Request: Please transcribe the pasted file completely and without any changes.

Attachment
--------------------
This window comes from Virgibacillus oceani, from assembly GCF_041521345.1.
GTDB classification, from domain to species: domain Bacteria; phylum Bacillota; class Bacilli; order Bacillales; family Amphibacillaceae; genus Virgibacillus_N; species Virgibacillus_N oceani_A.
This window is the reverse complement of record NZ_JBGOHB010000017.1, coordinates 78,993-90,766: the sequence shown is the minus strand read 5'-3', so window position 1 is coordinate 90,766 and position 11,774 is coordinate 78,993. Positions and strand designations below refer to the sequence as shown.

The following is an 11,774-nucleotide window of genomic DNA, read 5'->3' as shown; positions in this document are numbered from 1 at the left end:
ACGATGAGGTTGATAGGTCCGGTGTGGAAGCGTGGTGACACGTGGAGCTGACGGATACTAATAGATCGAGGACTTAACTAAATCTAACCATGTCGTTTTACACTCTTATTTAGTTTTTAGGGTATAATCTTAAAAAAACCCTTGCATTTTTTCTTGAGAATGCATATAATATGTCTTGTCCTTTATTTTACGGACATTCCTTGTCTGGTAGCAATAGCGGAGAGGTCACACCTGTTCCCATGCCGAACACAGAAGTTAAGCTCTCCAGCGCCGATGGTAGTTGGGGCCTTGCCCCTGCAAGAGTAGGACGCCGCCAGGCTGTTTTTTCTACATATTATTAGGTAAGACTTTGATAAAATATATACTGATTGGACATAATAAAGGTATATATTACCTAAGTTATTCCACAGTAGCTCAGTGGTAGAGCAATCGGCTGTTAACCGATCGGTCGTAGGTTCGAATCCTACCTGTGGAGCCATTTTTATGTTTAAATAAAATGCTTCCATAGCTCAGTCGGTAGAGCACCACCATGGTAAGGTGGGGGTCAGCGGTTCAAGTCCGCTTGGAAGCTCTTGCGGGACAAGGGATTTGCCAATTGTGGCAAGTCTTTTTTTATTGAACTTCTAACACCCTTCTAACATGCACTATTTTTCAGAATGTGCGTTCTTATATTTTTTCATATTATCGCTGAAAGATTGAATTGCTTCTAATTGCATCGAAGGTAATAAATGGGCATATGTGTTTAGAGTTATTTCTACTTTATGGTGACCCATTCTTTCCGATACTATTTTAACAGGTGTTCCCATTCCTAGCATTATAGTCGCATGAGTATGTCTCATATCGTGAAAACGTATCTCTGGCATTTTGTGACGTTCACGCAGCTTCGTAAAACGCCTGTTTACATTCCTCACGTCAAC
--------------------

This window comes from Virgibacillus oceani, from assembly GCF_041521345.1.
GTDB classification, from domain to species: domain Bacteria; phylum Bacillota; class Bacilli; order Bacillales; family Amphibacillaceae; genus Virgibacillus_N; species Virgibacillus_N oceani_A.
This window is the reverse complement of record NZ_JBGOHB010000017.1, coordinates 78,993-90,766: the sequence shown is the minus strand read 5'-3', so window position 1 is coordinate 90,766 and position 11,774 is coordinate 78,993. Positions and strand designations below refer to the sequence as shown.

The following is an 11,774-nucleotide window of genomic DNA, read 5'->3' as shown; positions in this document are numbered from 1 at the left end:
ACGATGAGGTTGATAGGTCCGGTGTGGAAGCGTGGTGACACGTGGAGCTGACGGATACTAATAGATCGAGGACTTAACTAAATCTAACCATGTCGTTTTACACTCTTATTTAGTTTTTAGGGTATAATCTTAAAAAAACCCTTGCATTTTTTCTTGAGAATGCATATAATATGTCTTGTCCTTTATTTTACGGACATTCCTTGTCTGGTAGCAATAGCGGAGAGGTCACACCTGTTCCCATGCCGAACACAGAAGTTAAGCTCTCCAGCGCCGATGGTAGTTGGGGCCTTGCCCCTGCAAGAGTAGGACGCCGCCAGGCTGTTTTTTCTACATATTATTAGGTAAGACTTTGATAAAATATATACTGATTGGACATAATAAAGGTATATATTACCTAAGTTATTCCACAGTAGCTCAGTGGTAGAGCAATCGGCTGTTAACCGATCGGTCGTAGGTTCGAATCCTACCTGTGGAGCCATTTTTATGTTTAAATAAAATGCTTCCATAGCTCAGTCGGTAGAGCACCACCATGGTAAGGTGGGGGTCAGCGGTTCAAGTCCGCTTGGAAGCTCTTGCGGGACAAGGGATTTGCCAATTGTGGCAAGTCTTTTTTTATTGAACTTCTAACACCCTTCTAACATGCACTATTTTTCAGAATGTGCGTTCTTATATTTTTTCATATTATCGCTGAAAGATTGAATTGCTTCTAATTGCATCGAAGGTAATAAATGGGCATATGTGTTTAGAGTTATTTCTACTTTATGGTGACCCATTCTTTCCGATACTATTTTAACAGGTGTTCCCATTCCTAGCATTATAGTCGCATGAGTATGTCTCATATCGTGAAAACGTATCTCTGGCATTTTGTGACGTTCACGCAGCTTCGTAAAACGCCTGTTTACATTCCTCACGTCAAC